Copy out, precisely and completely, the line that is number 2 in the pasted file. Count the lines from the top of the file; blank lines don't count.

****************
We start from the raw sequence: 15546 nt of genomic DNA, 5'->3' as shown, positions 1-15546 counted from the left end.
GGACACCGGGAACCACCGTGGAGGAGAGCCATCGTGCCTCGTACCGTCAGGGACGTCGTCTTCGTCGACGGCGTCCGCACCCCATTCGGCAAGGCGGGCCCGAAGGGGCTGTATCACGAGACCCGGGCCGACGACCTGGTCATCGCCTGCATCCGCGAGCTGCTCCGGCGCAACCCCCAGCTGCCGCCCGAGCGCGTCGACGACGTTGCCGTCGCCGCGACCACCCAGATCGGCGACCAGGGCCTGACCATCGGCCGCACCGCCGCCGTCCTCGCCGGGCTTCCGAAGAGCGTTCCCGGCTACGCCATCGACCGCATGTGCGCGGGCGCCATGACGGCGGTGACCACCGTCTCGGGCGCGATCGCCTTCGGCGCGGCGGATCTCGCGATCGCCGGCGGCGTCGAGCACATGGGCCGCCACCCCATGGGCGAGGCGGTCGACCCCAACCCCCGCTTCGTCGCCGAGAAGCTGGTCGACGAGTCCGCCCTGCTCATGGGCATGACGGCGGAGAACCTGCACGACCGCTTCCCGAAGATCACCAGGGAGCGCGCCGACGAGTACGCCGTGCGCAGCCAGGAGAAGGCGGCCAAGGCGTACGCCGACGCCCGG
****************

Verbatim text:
GGACACCGGGAACCACCGTGGAGGAGAGCCATCGTGCCTCGTACCGTCAGGGACGTCGTCTTCGTCGACGGCGTCCGCACCCCATTCGGCAAGGCGGGCCCGAAGGGGCTGTATCACGAGACCCGGGCCGACGACCTGGTCATCGCCTGCATCCGCGAGCTGCTCCGGCGCAACCCCCAGCTGCCGCCCGAGCGCGTCGACGACGTTGCCGTCGCCGCGACCACCCAGATCGGCGACCAGGGCCTGACCATCGGCCGCACCGCCGCCGTCCTCGCCGGGCTTCCGAAGAGCGTTCCCGGCTACGCCATCGACCGCATGTGCGCGGGCGCCATGACGGCGGTGACCACCGTCTCGGGCGCGATCGCCTTCGGCGCGGCGGATCTCGCGATCGCCGGCGGCGTCGAGCACATGGGCCGCCACCCCATGGGCGAGGCGGTCGACCCCAACCCCCGCTTCGTCGCCGAGAAGCTGGTCGACGAGTCCGCCCTGCTCATGGGCATGACGGCGGAGAACCTGCACGACCGCTTCCCGAAGATCACCAGGGAGCGCGCCGACGAGTACGCCGTGCGCAGCCAGGAGAAGGCGGCCAAGGCGTACGCCGACGCCCGG